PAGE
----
The evolution of sex determination associated with a chromosomal inversion.


Ecological Genetics Research Unit, Organismal and Evolutionary Biology Research Programme, Faculty of Biological and Environmental Sciences, University of Helsinki, P.O. Box 65, FI-00014, Helsinki, Finland. [Email]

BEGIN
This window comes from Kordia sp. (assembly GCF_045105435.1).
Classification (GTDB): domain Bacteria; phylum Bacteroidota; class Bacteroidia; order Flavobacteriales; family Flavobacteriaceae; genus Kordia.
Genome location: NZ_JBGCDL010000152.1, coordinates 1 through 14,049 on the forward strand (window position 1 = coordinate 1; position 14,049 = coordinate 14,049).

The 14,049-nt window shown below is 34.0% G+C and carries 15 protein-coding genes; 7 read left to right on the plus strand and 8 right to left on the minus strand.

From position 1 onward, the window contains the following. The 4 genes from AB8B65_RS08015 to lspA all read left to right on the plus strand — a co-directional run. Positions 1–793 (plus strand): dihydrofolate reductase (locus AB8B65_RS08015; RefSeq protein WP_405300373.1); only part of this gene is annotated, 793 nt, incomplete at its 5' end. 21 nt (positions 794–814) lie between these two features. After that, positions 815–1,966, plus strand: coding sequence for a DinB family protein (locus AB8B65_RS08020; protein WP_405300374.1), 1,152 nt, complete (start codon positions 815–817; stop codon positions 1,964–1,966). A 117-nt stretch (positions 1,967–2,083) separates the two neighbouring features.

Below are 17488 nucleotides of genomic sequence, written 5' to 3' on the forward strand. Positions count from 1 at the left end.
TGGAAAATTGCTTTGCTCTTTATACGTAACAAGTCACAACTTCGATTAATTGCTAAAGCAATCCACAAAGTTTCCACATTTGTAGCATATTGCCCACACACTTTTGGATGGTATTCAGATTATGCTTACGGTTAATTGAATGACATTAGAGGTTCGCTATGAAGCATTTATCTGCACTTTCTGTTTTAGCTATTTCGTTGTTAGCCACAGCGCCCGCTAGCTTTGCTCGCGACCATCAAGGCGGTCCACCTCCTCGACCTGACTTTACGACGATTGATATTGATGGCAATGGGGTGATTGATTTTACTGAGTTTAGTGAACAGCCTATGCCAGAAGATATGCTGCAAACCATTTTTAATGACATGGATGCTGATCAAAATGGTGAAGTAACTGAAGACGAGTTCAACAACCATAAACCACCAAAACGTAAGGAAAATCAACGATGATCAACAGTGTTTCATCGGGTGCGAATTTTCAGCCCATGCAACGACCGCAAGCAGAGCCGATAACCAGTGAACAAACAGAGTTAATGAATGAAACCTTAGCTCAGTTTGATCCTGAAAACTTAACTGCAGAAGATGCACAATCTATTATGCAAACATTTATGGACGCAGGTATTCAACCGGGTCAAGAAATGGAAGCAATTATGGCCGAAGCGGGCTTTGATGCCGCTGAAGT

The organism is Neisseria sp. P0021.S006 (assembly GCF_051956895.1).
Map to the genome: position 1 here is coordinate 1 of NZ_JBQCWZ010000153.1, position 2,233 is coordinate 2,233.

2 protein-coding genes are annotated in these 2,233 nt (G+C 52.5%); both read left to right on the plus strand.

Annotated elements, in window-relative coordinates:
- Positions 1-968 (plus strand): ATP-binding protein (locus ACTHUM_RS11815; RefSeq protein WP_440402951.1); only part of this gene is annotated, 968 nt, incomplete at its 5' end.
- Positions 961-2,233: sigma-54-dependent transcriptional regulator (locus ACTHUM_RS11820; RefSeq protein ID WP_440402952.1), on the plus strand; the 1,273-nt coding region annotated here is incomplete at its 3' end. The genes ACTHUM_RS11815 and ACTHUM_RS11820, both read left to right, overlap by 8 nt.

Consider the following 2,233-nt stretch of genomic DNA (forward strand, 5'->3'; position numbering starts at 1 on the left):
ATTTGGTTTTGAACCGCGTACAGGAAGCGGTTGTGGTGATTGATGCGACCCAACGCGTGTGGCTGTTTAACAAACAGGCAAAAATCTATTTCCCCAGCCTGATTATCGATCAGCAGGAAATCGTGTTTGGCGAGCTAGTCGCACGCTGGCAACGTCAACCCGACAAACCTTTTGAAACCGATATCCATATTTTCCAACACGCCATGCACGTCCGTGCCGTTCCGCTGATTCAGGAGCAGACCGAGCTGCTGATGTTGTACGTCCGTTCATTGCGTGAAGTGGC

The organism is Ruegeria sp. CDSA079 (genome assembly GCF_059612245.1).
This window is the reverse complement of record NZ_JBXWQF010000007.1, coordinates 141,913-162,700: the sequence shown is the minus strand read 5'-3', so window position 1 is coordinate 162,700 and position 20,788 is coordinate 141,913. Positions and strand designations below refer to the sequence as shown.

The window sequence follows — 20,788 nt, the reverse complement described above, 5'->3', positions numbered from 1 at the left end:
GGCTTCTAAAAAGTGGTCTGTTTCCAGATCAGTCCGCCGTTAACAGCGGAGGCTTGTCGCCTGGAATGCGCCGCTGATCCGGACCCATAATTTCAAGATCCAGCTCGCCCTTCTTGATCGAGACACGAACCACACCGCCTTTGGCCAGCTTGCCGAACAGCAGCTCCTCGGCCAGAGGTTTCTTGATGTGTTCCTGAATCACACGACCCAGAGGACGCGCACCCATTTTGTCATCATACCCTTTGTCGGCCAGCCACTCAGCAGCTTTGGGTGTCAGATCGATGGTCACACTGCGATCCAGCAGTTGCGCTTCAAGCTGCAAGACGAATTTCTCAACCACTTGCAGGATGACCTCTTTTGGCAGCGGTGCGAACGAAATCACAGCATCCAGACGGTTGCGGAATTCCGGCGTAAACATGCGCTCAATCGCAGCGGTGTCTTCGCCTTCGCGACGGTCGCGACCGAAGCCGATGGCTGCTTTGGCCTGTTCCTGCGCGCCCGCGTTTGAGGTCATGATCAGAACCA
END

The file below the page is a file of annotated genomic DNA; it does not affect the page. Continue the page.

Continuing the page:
Sex determination is a fundamentally important and highly diversified biological process, yet the mechanisms behind the origin of this diversity are mostly unknown. Here we suggest that the evolution of sex determination systems can be driven by a chromosomal inversion. We show that an XY system evolved recently in particular nine-spined stickleback (Pungitius pungitius) populations, which arose from ancient hybridization between two divergent lineages. Our phylogenetic and genetic mapping analyses indicate that the XY system is formed in a large inversion that is associated with hybrid sterility between the divergent lineages. We suggest that a new male-determining gene evolved in the inversion in response to selection against impaired male fertility in a hybridized population. Given that inversions are often associated with hybrid incompatibility in animals and plants, they might frequently contribute to the diversification of sex determination systems.